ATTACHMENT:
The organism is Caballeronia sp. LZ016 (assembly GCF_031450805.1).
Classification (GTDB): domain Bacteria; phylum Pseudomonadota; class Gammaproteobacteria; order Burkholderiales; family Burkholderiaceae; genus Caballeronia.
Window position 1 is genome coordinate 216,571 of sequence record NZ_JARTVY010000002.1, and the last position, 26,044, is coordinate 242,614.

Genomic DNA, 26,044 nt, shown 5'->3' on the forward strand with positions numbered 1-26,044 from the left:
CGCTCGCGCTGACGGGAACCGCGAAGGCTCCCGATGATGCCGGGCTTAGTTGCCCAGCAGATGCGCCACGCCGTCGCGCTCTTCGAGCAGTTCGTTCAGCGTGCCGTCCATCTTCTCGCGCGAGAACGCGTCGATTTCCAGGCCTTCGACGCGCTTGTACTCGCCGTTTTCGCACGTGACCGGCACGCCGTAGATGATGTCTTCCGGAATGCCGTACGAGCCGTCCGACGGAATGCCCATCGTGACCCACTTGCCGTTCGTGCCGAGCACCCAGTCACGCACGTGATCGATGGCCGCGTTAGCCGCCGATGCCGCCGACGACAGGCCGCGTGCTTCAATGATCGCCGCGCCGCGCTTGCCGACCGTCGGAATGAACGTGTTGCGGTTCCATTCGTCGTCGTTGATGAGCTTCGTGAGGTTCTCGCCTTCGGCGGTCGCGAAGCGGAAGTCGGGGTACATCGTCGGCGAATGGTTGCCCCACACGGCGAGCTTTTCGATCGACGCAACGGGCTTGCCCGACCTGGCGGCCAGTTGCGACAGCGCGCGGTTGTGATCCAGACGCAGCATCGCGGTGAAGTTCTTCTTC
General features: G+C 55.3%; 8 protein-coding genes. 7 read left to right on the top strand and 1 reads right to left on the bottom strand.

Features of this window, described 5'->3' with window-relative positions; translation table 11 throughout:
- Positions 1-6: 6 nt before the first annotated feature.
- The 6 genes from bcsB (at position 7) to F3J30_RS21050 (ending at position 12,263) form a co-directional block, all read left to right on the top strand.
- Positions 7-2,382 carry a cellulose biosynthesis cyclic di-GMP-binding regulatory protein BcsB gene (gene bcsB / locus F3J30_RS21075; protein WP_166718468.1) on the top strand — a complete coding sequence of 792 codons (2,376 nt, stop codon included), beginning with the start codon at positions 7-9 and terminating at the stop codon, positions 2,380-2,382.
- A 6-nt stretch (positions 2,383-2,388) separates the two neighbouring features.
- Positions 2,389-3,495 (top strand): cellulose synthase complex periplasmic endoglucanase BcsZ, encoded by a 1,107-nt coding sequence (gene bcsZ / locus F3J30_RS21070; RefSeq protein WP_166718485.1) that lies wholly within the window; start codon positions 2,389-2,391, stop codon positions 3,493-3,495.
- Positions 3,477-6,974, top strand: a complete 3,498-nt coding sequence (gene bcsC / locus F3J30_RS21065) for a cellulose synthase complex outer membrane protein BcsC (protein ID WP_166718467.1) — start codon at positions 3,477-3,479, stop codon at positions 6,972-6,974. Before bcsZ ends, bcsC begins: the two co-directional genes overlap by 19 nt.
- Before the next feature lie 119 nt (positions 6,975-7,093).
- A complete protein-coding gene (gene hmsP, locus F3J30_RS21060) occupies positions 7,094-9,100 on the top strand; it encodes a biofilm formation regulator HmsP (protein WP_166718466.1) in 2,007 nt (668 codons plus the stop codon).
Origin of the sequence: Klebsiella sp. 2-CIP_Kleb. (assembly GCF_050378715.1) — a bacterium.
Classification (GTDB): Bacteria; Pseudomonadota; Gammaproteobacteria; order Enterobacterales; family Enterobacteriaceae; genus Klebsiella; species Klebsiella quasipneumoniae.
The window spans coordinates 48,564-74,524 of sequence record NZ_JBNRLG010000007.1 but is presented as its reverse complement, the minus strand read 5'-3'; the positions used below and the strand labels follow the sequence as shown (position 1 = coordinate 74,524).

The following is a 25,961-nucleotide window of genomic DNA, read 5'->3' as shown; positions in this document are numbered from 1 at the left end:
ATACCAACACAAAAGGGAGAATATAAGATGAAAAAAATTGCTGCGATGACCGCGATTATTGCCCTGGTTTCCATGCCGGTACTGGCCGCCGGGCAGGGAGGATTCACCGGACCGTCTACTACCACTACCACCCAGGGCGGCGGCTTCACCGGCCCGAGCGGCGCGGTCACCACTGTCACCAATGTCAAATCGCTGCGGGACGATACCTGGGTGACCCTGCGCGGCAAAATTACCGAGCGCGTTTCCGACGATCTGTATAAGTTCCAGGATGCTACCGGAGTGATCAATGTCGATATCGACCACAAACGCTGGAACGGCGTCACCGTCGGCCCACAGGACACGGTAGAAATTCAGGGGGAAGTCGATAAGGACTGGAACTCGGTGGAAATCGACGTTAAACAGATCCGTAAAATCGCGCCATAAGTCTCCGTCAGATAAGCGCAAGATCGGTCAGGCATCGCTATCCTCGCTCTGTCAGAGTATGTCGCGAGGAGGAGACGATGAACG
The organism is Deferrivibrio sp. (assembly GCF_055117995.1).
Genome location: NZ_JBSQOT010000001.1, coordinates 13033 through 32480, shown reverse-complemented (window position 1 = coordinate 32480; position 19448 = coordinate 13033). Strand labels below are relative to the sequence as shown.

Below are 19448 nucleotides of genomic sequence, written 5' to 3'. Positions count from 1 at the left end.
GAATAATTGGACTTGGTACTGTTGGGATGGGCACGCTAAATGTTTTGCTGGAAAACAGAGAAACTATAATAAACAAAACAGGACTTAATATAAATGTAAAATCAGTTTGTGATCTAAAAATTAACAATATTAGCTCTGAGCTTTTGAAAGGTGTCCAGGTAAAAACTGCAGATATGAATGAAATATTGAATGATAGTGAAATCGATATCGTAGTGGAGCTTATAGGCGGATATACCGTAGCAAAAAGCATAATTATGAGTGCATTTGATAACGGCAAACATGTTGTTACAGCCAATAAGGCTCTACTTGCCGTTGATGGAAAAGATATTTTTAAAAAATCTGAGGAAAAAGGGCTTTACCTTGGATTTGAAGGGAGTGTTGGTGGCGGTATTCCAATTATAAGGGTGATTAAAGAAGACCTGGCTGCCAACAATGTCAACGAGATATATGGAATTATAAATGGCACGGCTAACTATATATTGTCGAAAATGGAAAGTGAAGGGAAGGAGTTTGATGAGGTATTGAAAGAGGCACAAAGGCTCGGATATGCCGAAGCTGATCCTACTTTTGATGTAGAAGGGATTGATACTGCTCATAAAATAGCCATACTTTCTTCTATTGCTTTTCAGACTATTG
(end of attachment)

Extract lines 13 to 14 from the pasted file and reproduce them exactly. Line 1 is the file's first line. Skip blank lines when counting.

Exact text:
- Positions 3,477-6,974, top strand: a complete 3,498-nt coding sequence (gene bcsC / locus F3J30_RS21065) for a cellulose synthase complex outer membrane protein BcsC (protein ID WP_166718467.1) — start codon at positions 3,477-3,479, stop codon at positions 6,972-6,974. Before bcsZ ends, bcsC begins: the two co-directional genes overlap by 19 nt.
- Before the next feature lie 119 nt (positions 6,975-7,093).